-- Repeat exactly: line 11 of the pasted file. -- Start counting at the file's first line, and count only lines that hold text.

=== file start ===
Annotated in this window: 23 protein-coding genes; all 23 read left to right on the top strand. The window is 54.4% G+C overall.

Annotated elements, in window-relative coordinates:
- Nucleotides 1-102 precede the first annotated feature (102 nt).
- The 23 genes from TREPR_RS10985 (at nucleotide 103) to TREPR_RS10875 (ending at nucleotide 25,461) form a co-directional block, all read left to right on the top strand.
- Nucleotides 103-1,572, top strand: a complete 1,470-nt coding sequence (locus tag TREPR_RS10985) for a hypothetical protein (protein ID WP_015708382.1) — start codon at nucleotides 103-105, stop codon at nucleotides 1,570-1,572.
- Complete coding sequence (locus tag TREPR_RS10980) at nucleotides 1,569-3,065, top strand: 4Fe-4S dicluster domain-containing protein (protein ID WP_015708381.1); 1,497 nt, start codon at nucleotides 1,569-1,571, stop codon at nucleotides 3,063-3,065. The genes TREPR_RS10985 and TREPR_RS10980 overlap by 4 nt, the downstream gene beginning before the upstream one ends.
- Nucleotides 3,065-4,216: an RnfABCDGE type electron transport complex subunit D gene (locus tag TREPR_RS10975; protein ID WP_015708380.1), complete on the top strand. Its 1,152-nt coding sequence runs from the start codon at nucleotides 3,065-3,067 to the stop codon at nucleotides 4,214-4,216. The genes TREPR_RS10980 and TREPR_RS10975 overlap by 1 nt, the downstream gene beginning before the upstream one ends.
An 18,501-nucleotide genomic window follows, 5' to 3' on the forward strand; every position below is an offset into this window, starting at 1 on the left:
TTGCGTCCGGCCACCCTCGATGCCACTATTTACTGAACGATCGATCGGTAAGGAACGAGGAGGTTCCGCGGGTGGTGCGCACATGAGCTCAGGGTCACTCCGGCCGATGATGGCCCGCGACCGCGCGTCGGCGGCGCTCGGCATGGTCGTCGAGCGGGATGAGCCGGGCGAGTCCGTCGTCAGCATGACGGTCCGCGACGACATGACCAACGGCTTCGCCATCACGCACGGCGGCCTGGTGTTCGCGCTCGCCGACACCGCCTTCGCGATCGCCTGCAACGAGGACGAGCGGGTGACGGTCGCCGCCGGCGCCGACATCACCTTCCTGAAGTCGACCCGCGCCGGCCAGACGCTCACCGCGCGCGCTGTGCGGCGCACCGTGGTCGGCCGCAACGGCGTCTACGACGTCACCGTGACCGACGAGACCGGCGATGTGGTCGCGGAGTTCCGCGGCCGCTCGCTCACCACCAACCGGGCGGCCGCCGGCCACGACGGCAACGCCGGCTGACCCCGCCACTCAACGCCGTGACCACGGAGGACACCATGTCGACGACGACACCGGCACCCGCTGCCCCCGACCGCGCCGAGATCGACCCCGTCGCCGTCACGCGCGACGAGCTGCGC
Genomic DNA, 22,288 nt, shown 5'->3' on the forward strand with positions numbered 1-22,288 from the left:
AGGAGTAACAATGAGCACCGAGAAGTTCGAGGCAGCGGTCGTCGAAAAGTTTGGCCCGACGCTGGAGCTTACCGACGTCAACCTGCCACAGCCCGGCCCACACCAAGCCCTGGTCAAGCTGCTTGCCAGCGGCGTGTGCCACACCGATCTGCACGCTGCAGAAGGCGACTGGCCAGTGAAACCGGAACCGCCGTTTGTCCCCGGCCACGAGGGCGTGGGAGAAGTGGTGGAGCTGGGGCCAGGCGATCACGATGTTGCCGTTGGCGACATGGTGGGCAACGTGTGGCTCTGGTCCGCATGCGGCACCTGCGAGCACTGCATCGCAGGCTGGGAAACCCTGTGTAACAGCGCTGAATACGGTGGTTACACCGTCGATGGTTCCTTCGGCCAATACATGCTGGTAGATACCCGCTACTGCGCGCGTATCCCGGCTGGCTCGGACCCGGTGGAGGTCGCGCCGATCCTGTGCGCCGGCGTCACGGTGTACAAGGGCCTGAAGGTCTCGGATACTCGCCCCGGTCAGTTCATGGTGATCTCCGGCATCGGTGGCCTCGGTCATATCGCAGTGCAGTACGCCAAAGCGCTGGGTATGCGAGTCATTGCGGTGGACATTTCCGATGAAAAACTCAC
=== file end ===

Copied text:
AGGAGTAACAATGAGCACCGAGAAGTTCGAGGCAGCGGTCGTCGAAAAGTTTGGCCCGACGCTGGAGCTTACCGACGTCAACCTGCCACAGCCCGGCCCACACCAAGCCCTGGTCAAGCTGCTTGCCAGCGGCGTGTGCCACACCGATCTGCACGCTGCAGAAGGCGACTGGCCAGTGAAACCGGAACCGCCGTTTGTCCCCGGCCACGAGGGCGTGGGAGAAGTGGTGGAGCTGGGGCCAGGCGATCACGATGTTGCCGTTGGCGACATGGTGGGCAACGTGTGGCTCTGGTCCGCATGCGGCACCTGCGAGCACTGCATCGCAGGCTGGGAAACCCTGTGTAACAGCGCTGAATACGGTGGTTACACCGTCGATGGTTCCTTCGGCCAATACATGCTGGTAGATACCCGCTACTGCGCGCGTATCCCGGCTGGCTCGGACCCGGTGGAGGTCGCGCCGATCCTGTGCGCCGGCGTCACGGTGTACAAGGGCCTGAAGGTCTCGGATACTCGCCCCGGTCAGTTCATGGTGATCTCCGGCATCGGTGGCCTCGGTCATATCGCAGTGCAGTACGCCAAAGCGCTGGGTATGCGAGTCATTGCGGTGGACATTTCCGATGAAAAACTCAC